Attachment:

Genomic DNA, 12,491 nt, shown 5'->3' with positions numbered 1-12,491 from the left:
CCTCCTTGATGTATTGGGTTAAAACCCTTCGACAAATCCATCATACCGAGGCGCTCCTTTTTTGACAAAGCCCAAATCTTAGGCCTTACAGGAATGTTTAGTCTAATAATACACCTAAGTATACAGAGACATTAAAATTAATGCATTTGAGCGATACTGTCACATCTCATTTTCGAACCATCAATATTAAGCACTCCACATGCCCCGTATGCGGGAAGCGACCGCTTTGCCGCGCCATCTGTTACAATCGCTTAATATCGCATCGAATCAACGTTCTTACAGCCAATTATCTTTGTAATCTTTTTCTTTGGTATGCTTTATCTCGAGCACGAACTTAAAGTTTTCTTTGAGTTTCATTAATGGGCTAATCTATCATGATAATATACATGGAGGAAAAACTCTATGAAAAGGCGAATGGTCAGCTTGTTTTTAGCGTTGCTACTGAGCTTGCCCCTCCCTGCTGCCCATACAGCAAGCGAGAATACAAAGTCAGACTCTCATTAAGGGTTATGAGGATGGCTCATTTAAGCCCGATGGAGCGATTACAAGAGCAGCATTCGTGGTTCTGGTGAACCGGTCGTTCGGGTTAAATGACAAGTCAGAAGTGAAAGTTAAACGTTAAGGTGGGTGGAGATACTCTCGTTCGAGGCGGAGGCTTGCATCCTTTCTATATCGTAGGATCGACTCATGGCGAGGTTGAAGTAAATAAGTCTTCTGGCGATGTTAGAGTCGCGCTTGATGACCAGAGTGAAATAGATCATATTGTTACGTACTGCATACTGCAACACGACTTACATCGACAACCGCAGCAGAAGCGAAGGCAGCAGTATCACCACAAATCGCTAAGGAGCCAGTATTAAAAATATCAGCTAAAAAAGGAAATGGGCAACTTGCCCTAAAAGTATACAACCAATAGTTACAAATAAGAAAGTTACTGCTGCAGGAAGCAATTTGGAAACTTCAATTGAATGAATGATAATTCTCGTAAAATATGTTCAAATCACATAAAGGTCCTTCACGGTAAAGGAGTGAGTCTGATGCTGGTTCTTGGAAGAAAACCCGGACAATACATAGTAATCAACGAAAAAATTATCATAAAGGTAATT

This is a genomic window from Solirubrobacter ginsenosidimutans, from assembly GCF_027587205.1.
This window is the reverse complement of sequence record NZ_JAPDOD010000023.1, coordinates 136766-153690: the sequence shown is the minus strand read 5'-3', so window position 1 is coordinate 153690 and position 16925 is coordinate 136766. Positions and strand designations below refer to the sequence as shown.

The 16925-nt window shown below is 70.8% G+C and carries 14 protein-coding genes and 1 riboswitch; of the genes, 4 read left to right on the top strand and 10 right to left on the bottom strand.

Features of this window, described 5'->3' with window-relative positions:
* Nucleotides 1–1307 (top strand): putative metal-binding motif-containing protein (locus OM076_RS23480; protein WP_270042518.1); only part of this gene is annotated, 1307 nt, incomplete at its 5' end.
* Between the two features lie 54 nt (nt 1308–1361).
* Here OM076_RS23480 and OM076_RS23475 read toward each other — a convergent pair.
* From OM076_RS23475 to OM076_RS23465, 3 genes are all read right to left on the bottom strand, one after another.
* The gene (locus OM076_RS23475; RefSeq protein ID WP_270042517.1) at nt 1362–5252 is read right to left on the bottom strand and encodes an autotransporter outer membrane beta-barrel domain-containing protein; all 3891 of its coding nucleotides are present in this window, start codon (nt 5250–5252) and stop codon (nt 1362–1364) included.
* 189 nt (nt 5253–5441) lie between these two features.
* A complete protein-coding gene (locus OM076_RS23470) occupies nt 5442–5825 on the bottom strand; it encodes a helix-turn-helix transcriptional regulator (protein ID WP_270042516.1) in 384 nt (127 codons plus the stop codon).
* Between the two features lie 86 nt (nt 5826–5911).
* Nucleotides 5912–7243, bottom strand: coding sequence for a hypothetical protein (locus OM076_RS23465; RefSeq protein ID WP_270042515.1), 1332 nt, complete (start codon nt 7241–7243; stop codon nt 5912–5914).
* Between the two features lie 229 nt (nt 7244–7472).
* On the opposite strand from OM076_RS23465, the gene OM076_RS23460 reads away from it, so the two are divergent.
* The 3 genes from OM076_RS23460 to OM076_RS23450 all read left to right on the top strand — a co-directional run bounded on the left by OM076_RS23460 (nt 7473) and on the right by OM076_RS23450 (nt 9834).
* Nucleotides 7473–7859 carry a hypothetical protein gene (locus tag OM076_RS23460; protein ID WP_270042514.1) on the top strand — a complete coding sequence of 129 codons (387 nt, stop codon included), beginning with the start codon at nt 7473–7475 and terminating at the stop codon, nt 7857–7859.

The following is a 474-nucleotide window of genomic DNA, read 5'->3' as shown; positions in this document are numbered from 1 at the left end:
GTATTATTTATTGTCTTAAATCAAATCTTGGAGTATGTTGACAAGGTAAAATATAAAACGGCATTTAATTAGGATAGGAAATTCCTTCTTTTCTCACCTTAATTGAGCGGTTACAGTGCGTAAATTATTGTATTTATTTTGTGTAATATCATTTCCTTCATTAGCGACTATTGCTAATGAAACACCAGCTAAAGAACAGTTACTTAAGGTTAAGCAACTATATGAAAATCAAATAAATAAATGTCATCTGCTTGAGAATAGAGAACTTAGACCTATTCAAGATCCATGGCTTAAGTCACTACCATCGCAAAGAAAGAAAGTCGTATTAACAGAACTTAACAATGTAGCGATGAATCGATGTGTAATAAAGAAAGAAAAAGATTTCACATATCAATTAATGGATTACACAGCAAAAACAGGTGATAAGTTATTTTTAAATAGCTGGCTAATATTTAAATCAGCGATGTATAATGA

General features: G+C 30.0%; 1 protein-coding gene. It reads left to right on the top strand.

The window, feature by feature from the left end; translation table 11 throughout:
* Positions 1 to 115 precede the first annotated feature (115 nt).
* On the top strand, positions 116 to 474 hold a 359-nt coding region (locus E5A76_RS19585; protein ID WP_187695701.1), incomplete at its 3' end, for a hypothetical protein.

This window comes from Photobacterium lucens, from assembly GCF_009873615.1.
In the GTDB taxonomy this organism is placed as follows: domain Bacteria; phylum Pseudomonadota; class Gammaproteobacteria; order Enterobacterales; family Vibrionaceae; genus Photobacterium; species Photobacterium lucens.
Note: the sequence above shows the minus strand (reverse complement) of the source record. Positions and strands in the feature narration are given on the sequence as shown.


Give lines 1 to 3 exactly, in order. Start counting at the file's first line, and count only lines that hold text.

Genomic DNA, 12,491 nt, shown 5'->3' with positions numbered 1-12,491 from the left:
CCTCCTTGATGTATTGGGTTAAAACCCTTCGACAAATCCATCATACCGAGGCGCTCCTTTTTTGACAAAGCCCAAATCTTAGGCCTTACAGGAATGTTTAGTCTAATAATACACCTAAGTATACAGAGACATTAAAATTAATGCATTTGAGCGATACTGTCACATCTCATTTTCGAACCATCAATATTAAGCACTCCACATGCCCCGTATGCGGGAAGCGACCGCTTTGCCGCGCCATCTGTTACAATCGCTTAATATCGCATCGAATCAACGTTCTTACAGCCAATTATCTTTGTAATCTTTTTCTTTGGTATGCTTTATCTCGAGCACGAACTTAAAGTTTTCTTTGAGTTTCATTAATGGGCTAATCTATCATGATAATATACATGGAGGAAAAACTCTATGAAAAGGCGAATGGTCAGCTTGTTTTTAGCGTTGCTACTGAGCTTGCCCCTCCCTGCTGCCCATACAGCAAGCGAGAATACAAAGTCAGACTCTCATTAAGGGTTATGAGGATGGCTCATTTAAGCCCGATGGAGCGATTACAAGAGCAGCATTCGTGGTTCTGGTGAACCGGTCGTTCGGGTTAAATGACAAGTCAGAAGTGAAAGTTAAACGTTAAGGTGGGTGGAGATACTCTCGTTCGAGGCGGAGGCTTGCATCCTTTCTATATCGTAGGATCGACTCATGGCGAGGTTGAAGTAAATAAGTCTTCTGGCGATGTTAGAGTCGCGCTTGATGACCAGAGTGAAATAGATCATATTGTTACGTACTGCATACTGCAACACGACTTACATCGACAACCGCAGCAGAAGCGAAGGCAGCAGTATCACCACAAATCGCTAAGGAGCCAGTATTAAAAATATCAGCTAAAAAAGGAAATGGGCAACTTGCCCTAAAAGTATACAACCAATAGTTACAAATAAGAAAGTTACTGCTGCAGGAAGCAATTTGGAAACTTCAATTGAATGAATGATAATTCTCGTAAAATATGTTCAAATCACATAAAGGTCCTTCACGGTAAAGGAGTGAGTCTGATGCTGGTTCTTGGAAGAAAACCCGGACAATACATAGTAATCAACGAAAAAATTATCATAAAGGTAATT

This is a genomic window from Solirubrobacter ginsenosidimutans, from assembly GCF_027587205.1.